Today, it seems clear that this prophecy has come true. Many surgeons, simply put, began gaming the system immediately and continue to do so today. “We still have people at this hospital who will not treat a high-risk patient,” says David Brown, an angioplasty cardiologist at SUNY–Stony Brook, with evident frustration. “I see a case on Monday morning with an acute myocardial infarction”—a heart attack—“that wasn’t treated. They come in and assess the patient, they think the patient’s at risk of dying no matter what they do, so they do nothing. And people admit to it.”
This isn’t just about high-risk patients. It’s about doctors playing games with practically any patient to get better scores. Some surgeons look for ways to make their easy cases seem harder. Others make their hard cases appear so difficult that they place out of the state reporting system. When it comes to the sickest patients, some surgeons simply turn them away, asserting that they’re better off getting drug treatments, or waiting in the ICU. “The cardiac surgeons refer their patients to the cardiologists, and the cardiologists refer them to the intensive-care unit,” says Joshua Burack, a SUNY–Downstate surgeon in Brooklyn who in 1999 released a study revealing that nearly two-thirds of all heart-bypass surgeons in the state anonymously admitted to refusing at least one patient for fear of tainting their mortality rates. “Everyone’s going to pass along the hot potato to the person who’s not vulnerable to reporting.”
In the past five years, no fewer than five studies have been published in reputable journals raising the possibility that New York heart surgeons are not operating on certain cases for fear of spoiling their mortality rates. The clincher came in January, when, in an anonymous survey sent out to every doctor who does angioplasty in the state, an astonishing 79 percent of the responders agreed that the public mortality statistics have discouraged them from taking on a risky patient. If you’re a hard case, in other words, four out of five doctors would think twice before operating on you.
And consider this: Research shows that New Yorkers are more prone to dying from heart attacks than people in any other state, and the death rate from heart disease in the New York metropolitan area remains disproportionately high. There could be something wrong with our diets. It could be the stress of living here. But it’s also possible that another factor plays a part: Just as more people than ever are dying of heart disease in New York, the very system designed to make heart surgery safer here may be convincing surgeons to turn patients away.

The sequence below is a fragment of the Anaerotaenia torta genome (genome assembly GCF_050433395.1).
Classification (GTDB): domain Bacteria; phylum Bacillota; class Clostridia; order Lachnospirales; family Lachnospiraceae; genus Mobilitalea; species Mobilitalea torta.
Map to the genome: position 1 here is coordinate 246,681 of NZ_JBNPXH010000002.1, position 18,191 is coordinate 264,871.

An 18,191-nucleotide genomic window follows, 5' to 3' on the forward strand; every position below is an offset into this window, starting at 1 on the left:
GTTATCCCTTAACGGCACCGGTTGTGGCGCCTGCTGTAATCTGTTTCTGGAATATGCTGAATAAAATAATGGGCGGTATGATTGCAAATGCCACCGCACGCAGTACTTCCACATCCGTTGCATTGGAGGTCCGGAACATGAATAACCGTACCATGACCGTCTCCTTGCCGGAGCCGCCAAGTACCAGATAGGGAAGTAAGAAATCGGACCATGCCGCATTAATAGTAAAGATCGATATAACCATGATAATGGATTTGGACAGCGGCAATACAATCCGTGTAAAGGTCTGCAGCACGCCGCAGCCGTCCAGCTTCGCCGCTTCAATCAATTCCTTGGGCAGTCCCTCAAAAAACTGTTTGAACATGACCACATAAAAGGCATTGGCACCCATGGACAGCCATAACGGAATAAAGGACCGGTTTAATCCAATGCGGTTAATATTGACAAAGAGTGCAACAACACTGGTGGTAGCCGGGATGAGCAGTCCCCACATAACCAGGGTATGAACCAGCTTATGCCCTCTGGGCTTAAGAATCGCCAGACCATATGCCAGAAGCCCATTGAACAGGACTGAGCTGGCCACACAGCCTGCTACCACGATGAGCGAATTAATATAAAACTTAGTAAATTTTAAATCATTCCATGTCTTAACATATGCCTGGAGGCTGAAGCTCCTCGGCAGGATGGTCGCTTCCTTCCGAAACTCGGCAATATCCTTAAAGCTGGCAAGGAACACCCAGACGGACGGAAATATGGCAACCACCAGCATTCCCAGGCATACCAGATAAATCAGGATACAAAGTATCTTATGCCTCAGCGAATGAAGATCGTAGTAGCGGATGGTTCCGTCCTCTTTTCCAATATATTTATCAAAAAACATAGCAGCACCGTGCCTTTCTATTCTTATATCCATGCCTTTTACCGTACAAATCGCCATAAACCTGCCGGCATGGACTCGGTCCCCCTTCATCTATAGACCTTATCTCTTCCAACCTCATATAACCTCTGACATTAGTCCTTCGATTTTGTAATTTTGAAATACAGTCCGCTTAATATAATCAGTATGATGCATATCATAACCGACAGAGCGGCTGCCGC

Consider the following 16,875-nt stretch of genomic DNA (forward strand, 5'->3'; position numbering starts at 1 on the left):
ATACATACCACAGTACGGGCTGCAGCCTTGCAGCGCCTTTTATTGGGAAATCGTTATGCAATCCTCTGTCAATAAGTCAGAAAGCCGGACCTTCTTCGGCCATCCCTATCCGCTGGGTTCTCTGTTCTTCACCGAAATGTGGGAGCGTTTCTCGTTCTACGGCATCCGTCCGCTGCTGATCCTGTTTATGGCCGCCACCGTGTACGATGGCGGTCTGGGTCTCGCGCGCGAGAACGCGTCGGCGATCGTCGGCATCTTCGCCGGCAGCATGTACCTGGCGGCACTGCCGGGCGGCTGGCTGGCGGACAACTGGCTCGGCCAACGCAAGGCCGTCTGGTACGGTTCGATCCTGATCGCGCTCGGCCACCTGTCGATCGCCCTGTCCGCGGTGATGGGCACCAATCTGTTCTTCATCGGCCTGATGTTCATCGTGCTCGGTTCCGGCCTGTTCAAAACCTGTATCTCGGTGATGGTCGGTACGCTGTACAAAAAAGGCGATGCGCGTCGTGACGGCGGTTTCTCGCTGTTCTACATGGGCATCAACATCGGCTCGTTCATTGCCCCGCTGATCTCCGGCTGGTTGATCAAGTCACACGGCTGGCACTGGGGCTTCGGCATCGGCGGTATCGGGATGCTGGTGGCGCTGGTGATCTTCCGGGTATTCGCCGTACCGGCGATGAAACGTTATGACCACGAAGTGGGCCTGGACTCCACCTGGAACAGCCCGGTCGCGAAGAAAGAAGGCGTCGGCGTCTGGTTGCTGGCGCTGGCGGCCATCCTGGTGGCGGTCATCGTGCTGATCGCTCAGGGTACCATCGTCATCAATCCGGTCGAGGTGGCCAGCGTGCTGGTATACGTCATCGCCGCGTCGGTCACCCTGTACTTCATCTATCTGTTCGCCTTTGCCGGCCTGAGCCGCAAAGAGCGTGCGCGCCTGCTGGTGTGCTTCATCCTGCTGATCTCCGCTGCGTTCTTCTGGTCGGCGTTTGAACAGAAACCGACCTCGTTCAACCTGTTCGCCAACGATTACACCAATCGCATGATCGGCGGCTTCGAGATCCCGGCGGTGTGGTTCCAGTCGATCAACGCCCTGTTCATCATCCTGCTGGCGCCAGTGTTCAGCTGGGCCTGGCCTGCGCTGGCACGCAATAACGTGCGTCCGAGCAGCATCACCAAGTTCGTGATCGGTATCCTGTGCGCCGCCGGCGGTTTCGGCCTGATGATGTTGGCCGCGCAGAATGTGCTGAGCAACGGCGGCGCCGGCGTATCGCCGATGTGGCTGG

Choosing a heart surgeon has long been more of an art than a science. Aside from word of mouth, there was once no verifiable way of even guessing at who was the best. Surgeons perceived to be at the top of their field were the ones who had the most patients sent to them by cardiologists—and, in a crazy loop, those high referral numbers further fueled the doctors’ reputations. That began to change in the seventies. At that time, state health officials would examine the mortality rates of hospitals every five years or so, and when they did were startled to find wild disparities—11 percent in some places, nearly zero percent in others. As alarming as that seemed, there was no real way to compare hospitals, because each compiled its own mortality statistics in different ways and included different procedures.
The first steps toward standardization took place under David Axelrod, the hard-nosed commissioner of health under New York governors Hugh Carey and Mario Cuomo. Hospitals offered any number of procedures, from transplants to valve replacements, but Axelrod settled on coronary-bypass surgery as the common denominator—the standard by which all hospitals would be judged. Bypass was both the most important lifesaving procedure and among the most standardized of techniques (measuring valve replacements and angioplasty came later). The decision to share these mortality figures didn’t come naturally to a profession that prides itself on discretion. When Axelrod tried to make the scores public in 1989, the state initially balked. Newsday then sued to make them public and won. The state finally released its first set of coronary-bypass numbers in late 1991.
To preempt accusations of unfairness from the medical community, Axelrod had commissioned his director of the state bureau of health care and research, Ed Hannan, to come up with a way to risk-adjust the data so the ratings would be more equitable. Widely credited as the godfather of the current system, Hannan created score adjustments for a number of risk factors that made heart surgery tougher—a prior heart attack, for example, or unstable angina, or weak pumping capacity of the heart, and, of course, age, gender, and weight. Today, depending on the year of the survey, there are about 45 potential risk factors that can bring a surgeon’s mortality rate down. (For the purposes of the report card, any operation performed in conjunction with a second operation is dropped from the statistical sample.)